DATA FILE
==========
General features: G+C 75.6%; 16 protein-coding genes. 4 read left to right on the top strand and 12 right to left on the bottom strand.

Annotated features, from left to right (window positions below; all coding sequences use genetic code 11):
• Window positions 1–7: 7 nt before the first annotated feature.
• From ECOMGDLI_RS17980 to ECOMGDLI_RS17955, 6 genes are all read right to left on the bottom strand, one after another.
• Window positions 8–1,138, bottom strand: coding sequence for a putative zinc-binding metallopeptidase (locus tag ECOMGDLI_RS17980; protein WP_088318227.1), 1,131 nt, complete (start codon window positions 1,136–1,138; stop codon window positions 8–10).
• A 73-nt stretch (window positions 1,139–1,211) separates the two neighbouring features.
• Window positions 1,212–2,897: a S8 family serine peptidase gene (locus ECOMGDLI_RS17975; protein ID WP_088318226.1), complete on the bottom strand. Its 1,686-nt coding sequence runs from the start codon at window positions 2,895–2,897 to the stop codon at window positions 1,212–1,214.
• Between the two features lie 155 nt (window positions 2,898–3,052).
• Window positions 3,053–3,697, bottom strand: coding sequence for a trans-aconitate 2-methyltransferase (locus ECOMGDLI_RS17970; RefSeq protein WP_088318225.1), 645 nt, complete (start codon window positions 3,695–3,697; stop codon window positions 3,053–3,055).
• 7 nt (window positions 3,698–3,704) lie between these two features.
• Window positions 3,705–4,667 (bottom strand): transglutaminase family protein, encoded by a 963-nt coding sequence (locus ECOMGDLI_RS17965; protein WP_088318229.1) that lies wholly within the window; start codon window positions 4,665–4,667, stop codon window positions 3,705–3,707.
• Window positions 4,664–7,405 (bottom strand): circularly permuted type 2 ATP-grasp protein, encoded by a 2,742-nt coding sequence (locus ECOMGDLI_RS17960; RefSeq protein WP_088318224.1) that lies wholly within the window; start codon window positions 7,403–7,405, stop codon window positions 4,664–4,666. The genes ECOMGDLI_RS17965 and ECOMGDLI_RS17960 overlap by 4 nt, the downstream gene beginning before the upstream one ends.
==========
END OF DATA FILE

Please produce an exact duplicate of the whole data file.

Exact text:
General features: G+C 75.6%; 16 protein-coding genes. 4 read left to right on the top strand and 12 right to left on the bottom strand.

Annotated features, from left to right (window positions below; all coding sequences use genetic code 11):
• Window positions 1–7: 7 nt before the first annotated feature.
• From ECOMGDLI_RS17980 to ECOMGDLI_RS17955, 6 genes are all read right to left on the bottom strand, one after another.
• Window positions 8–1,138, bottom strand: coding sequence for a putative zinc-binding metallopeptidase (locus tag ECOMGDLI_RS17980; protein WP_088318227.1), 1,131 nt, complete (start codon window positions 1,136–1,138; stop codon window positions 8–10).
• A 73-nt stretch (window positions 1,139–1,211) separates the two neighbouring features.
• Window positions 1,212–2,897: a S8 family serine peptidase gene (locus ECOMGDLI_RS17975; protein ID WP_088318226.1), complete on the bottom strand. Its 1,686-nt coding sequence runs from the start codon at window positions 2,895–2,897 to the stop codon at window positions 1,212–1,214.
• Between the two features lie 155 nt (window positions 2,898–3,052).
• Window positions 3,053–3,697, bottom strand: coding sequence for a trans-aconitate 2-methyltransferase (locus ECOMGDLI_RS17970; RefSeq protein WP_088318225.1), 645 nt, complete (start codon window positions 3,695–3,697; stop codon window positions 3,053–3,055).
• 7 nt (window positions 3,698–3,704) lie between these two features.
• Window positions 3,705–4,667 (bottom strand): transglutaminase family protein, encoded by a 963-nt coding sequence (locus ECOMGDLI_RS17965; protein WP_088318229.1) that lies wholly within the window; start codon window positions 4,665–4,667, stop codon window positions 3,705–3,707.
• Window positions 4,664–7,405 (bottom strand): circularly permuted type 2 ATP-grasp protein, encoded by a 2,742-nt coding sequence (locus ECOMGDLI_RS17960; RefSeq protein WP_088318224.1) that lies wholly within the window; start codon window positions 7,403–7,405, stop codon window positions 4,664–4,666. The genes ECOMGDLI_RS17965 and ECOMGDLI_RS17960 overlap by 4 nt, the downstream gene beginning before the upstream one ends.